Great post as always.
I've noticed that in the past, as here, you've
cautioned that milking a trade for the last ten cents is poor risk
management, which makes sense. But that decision seems relatively easy
to make at least in theory, if not in practice.
What about the trade that
is halfway there: say having gained 50% of the total possible profit
for a credit spread? It would seem to me that this is where the real
test of risk management lies and also the most difficult decision to
make in terms of closing or holding because this seems to be where the
most uncertainty occurs. How do you handle that decision?
Here's how I handle this situation.
I do not go through each of these
steps because I have done it enough times. However this is my thought
1) I don't care how much profit has been earned so far on this (or any)
I know that this statement makes some readers believe I am
not telling the truth or that I am an idiot.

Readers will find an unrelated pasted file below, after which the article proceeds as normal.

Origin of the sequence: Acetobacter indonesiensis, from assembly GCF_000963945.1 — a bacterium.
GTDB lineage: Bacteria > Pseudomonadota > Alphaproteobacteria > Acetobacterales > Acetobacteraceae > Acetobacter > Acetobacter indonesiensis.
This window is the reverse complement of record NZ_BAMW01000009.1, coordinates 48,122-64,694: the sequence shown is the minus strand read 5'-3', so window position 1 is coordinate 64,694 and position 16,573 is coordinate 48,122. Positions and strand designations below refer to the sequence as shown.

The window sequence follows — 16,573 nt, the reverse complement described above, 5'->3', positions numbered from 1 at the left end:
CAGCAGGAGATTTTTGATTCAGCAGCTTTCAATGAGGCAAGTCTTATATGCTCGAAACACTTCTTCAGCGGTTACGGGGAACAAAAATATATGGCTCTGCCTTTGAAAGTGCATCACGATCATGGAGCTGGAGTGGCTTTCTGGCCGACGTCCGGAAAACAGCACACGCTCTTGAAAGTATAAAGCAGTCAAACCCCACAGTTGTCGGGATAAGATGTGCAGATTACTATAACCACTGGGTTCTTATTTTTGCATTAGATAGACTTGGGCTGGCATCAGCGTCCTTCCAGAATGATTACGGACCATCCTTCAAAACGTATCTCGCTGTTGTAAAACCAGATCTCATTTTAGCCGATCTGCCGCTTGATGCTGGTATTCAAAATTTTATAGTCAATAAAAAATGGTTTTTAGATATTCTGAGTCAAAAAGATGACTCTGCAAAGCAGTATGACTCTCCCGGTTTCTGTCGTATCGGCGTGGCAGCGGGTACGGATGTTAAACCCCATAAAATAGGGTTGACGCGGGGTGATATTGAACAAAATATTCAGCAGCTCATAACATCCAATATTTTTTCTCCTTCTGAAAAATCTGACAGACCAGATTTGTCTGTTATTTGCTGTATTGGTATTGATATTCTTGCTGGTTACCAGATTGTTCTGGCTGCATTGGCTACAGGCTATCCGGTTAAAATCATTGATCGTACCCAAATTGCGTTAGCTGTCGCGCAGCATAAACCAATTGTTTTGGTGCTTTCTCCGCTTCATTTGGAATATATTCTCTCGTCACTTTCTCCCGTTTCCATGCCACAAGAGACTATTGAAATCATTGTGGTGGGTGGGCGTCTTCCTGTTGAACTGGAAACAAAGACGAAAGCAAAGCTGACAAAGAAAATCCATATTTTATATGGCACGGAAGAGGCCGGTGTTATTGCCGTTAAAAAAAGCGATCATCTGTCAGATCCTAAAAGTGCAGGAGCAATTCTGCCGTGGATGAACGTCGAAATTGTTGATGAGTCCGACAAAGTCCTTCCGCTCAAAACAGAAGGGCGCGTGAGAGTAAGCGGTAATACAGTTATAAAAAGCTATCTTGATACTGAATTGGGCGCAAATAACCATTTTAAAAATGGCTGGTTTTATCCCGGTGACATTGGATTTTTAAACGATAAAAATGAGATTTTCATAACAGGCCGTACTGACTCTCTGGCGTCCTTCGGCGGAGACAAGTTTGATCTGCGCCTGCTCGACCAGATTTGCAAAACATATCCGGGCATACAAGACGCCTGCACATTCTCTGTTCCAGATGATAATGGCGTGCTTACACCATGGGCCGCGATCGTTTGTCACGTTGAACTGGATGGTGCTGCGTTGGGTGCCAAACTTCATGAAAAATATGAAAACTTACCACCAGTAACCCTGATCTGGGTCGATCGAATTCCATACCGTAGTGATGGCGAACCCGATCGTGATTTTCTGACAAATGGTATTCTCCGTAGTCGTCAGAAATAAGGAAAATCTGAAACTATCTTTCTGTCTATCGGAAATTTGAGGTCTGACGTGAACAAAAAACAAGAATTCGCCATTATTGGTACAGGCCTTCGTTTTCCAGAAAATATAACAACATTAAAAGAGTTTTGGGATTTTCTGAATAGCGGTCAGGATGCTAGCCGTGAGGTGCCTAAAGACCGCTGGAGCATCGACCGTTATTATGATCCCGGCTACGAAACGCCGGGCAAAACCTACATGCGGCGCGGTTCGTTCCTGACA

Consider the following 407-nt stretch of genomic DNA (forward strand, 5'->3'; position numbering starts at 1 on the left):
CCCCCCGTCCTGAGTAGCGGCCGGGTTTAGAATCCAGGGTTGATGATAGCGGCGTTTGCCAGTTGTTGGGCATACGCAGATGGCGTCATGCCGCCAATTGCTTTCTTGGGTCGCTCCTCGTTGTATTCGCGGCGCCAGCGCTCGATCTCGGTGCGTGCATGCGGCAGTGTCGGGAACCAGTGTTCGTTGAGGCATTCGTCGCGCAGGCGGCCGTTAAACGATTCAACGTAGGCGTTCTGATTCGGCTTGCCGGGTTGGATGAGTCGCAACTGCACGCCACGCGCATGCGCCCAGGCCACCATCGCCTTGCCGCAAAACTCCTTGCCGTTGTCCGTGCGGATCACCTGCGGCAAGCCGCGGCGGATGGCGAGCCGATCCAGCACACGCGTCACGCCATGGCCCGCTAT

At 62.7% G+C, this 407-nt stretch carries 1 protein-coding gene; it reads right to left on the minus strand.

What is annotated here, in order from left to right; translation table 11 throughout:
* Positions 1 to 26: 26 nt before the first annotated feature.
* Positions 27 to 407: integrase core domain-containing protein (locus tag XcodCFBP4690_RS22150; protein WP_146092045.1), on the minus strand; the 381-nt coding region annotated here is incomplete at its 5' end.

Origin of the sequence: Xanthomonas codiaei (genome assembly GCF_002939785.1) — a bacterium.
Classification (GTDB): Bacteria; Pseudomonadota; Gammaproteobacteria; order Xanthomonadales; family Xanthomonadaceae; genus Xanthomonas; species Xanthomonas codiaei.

2) I look at the position I own right now and pretend I can exit
the trade at this price – paying zero commission.
3) Then I decide: Do I want to re-open this trade – at the same price,
and again for zero commission? Or am I happy to be out of the trade? I
consider the price, the date, the price of the underlying…You get it.
It's a new trade. Do I want it or another trade in its place?
4) It really is that simple. If I want to own it – I continue to hold
and do not exit.
If I am happy to be out, then I enter an order to exit the trade at my
If undecided, I cover a portion. How much to cover depends on
the reason for my indecision. This rarely happens. I find it easy to
decide if I want the position in my portfolio. That comes with
5) Burt – this is why I consider 'do nothing' to be an active trade
decision. Sure, everyone knows buy is an active decision. So is sell
or adjust. But doing nothing is not an act of boredom or disinterest.
It's an active decision to HOLD.